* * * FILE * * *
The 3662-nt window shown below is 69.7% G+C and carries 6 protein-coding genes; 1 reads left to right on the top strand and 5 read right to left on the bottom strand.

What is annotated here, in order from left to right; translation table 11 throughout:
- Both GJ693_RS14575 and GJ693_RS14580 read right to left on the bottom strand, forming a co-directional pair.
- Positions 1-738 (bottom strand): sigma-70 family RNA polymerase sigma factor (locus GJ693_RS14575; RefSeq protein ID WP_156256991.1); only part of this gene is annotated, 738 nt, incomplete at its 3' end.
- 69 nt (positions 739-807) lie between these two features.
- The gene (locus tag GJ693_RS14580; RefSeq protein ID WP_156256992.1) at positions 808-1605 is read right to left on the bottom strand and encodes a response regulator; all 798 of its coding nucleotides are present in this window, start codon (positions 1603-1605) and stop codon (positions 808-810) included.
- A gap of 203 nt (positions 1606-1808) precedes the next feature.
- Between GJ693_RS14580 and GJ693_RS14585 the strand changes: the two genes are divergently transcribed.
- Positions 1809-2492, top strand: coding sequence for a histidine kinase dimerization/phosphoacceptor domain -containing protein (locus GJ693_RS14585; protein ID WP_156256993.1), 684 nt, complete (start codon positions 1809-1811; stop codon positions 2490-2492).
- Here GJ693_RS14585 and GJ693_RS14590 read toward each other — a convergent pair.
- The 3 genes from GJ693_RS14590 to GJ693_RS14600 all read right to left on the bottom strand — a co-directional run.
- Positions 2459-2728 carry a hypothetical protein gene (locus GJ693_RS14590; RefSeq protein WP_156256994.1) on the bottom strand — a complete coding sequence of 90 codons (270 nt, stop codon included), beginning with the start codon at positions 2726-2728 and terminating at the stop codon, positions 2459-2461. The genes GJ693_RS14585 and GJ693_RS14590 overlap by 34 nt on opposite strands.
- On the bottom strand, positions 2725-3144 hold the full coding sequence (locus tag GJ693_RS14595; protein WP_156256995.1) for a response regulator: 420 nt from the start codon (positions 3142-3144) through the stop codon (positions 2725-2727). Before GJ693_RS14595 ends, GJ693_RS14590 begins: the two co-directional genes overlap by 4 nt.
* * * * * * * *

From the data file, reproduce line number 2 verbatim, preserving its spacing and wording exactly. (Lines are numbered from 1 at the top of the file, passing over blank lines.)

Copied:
What is annotated here, in order from left to right; translation table 11 throughout: